There are perhaps 10,000 stars within 100 parsecs of Earth. Nearly all main-sequence stars have a planetary system, and most have at least one potentially habitable world. There could be thousands of alien civilizations within a spherical chunk of the Milky Way just 650 light-years across. That is, of course, if we take the most optimistic view. It’s also possible that life is so miraculously rare Earth is the only living world in our galactic neighborhood. We could be very, very alone, and a new study suggests that’s the case.1
The study gathered observations from the Green Bank Telescope (GBT) in what is known as the L-band, which has a wavelength of 15 - 30 centimeters. It’s a particularly useful band when looking for alien signals because it’s an easy wavelength to generate artificially. We use it for everything from mobile phones to GPS to radio broadcasts. If there are aliens out there, they likely use this wavelength range.
Green Bank can’t see the entire sky, and it would take far too long to carefully examine the whole sky it can observe, so the team took a statistical sample of various patches of sky.2 They looked at 62 TESS Objects of Interest, which are nearby stars with exoplanets as identified by the Transiting Exoplanet Survey Satellite (TESS). Since the GBT has about a 9 arcminute field of view, this meant the team also captured signals from stars visibly close to the 62 star systems. In all, the team was able to look for signals from nearly 12,000 stars. Some were within 100 parsecs of Earth, but many were more distant.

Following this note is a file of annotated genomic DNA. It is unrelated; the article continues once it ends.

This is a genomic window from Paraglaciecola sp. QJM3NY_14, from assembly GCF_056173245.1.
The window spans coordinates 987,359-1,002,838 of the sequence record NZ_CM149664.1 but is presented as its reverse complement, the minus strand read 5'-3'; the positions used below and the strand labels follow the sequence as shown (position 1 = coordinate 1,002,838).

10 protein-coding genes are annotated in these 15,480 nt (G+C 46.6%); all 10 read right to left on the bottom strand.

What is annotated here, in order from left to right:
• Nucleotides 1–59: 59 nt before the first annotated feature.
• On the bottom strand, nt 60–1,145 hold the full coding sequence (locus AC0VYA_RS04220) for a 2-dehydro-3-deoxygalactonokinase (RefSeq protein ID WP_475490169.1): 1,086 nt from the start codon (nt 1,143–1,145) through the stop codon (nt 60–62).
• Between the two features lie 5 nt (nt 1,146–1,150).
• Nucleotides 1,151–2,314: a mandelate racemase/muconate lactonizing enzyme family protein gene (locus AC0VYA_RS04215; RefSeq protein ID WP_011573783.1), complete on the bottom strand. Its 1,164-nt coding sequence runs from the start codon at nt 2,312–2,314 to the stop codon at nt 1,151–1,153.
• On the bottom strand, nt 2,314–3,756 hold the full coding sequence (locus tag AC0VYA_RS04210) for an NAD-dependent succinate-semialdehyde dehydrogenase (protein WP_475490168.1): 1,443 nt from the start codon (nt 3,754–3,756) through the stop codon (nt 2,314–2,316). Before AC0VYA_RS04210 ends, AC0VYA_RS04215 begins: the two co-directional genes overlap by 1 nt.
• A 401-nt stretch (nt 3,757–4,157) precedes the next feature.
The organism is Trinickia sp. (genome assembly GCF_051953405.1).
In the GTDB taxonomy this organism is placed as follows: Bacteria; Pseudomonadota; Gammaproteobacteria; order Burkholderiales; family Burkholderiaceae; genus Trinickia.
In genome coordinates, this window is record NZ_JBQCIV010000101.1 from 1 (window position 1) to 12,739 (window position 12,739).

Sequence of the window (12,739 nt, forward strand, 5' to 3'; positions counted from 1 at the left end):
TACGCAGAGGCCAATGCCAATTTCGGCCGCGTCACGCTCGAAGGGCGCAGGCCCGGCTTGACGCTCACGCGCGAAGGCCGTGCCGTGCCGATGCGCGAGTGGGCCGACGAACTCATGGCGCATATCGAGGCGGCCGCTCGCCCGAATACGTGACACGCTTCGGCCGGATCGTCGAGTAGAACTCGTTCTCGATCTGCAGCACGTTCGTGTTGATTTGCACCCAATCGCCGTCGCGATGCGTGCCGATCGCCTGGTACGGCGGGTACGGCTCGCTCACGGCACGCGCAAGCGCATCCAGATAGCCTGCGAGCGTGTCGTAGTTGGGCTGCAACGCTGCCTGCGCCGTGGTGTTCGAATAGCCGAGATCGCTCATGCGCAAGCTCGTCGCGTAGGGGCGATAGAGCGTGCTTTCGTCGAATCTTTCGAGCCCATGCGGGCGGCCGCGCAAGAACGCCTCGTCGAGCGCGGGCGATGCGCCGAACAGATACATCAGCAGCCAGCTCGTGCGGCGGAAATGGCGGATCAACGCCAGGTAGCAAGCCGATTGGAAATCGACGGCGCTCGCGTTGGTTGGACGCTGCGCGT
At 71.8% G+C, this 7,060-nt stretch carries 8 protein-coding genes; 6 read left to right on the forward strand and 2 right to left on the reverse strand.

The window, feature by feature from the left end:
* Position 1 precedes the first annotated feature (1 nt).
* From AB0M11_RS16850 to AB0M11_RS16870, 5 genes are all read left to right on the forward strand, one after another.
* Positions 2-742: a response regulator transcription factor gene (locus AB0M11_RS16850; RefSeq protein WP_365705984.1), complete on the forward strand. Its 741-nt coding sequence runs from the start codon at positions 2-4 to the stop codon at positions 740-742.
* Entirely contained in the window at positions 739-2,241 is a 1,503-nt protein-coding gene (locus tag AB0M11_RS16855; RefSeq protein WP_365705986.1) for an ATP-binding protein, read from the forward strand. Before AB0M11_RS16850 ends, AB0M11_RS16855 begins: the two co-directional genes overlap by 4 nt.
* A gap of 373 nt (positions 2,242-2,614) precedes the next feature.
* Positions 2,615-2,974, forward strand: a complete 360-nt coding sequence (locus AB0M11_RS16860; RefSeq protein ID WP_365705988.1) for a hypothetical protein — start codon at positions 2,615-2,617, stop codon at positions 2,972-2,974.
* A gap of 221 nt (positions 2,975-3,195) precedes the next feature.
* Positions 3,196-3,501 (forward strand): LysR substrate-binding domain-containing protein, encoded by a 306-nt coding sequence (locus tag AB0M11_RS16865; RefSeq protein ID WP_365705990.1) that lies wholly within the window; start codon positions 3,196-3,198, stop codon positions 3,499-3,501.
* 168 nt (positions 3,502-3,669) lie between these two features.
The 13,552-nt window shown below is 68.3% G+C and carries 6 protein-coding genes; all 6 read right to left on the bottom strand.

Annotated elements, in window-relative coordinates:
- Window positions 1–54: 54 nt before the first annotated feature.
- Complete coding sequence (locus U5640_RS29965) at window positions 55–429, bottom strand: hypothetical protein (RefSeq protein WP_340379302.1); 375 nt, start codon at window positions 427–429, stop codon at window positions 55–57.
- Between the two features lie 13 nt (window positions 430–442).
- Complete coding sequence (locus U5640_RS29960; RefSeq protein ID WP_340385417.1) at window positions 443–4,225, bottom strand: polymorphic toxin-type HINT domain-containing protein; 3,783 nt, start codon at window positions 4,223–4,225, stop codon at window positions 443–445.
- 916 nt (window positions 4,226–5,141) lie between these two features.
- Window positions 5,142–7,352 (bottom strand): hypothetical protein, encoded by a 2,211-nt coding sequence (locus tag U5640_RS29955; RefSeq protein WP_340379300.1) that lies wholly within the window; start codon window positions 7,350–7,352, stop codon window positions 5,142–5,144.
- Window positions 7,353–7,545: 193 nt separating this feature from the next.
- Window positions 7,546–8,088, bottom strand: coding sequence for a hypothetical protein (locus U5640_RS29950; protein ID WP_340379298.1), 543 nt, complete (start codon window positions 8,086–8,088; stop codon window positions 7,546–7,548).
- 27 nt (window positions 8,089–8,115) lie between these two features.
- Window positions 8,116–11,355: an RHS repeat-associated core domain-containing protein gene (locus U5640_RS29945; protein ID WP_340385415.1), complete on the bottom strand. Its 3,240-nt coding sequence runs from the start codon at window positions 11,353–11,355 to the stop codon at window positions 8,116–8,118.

They found no evidence of an alien technosignal.
Just to make sure they weren’t overlooking technosignals, the team also added fake signals to their data. They were able to see those, meaning that they could distinguish artificial signals from natural ones and background noise. The problem wasn’t detecting alien broadcasts, the problem was they weren’t there. Statistically, that means there’s about a 98% chance that of the thousands of stars within 100 parsecs of Earth, no more than one of them has an alien technosignal.
Statistics is a fickle beast. We might get lucky, and there are 2 or 3 neighboring civilizations. If so, we will likely discover them in time. But there could also be zero. We may be the only civilization in our spiral arm or even the entire galaxy. At this point, we don’t really know.
But we do know now that intelligent life is at least somewhat rare in the universe. Human civilization is a cosmically rare treasure. As we struggle on this small rock of ours, we would do well to remember that.
Margot, Jean-Luc, et al. “A Search for Technosignatures Around 11,680 Stars with the Green Bank Telescope at 1.15-1.73 GHz” arXiv preprint arXiv:2308.02712 (2023). ↩︎
Haqq-Misra, Jacob, et al. “Searching for technosignatures in exoplanetary systems with current and future missions.” Acta Astronautica 198 (2022): 194-207. ↩︎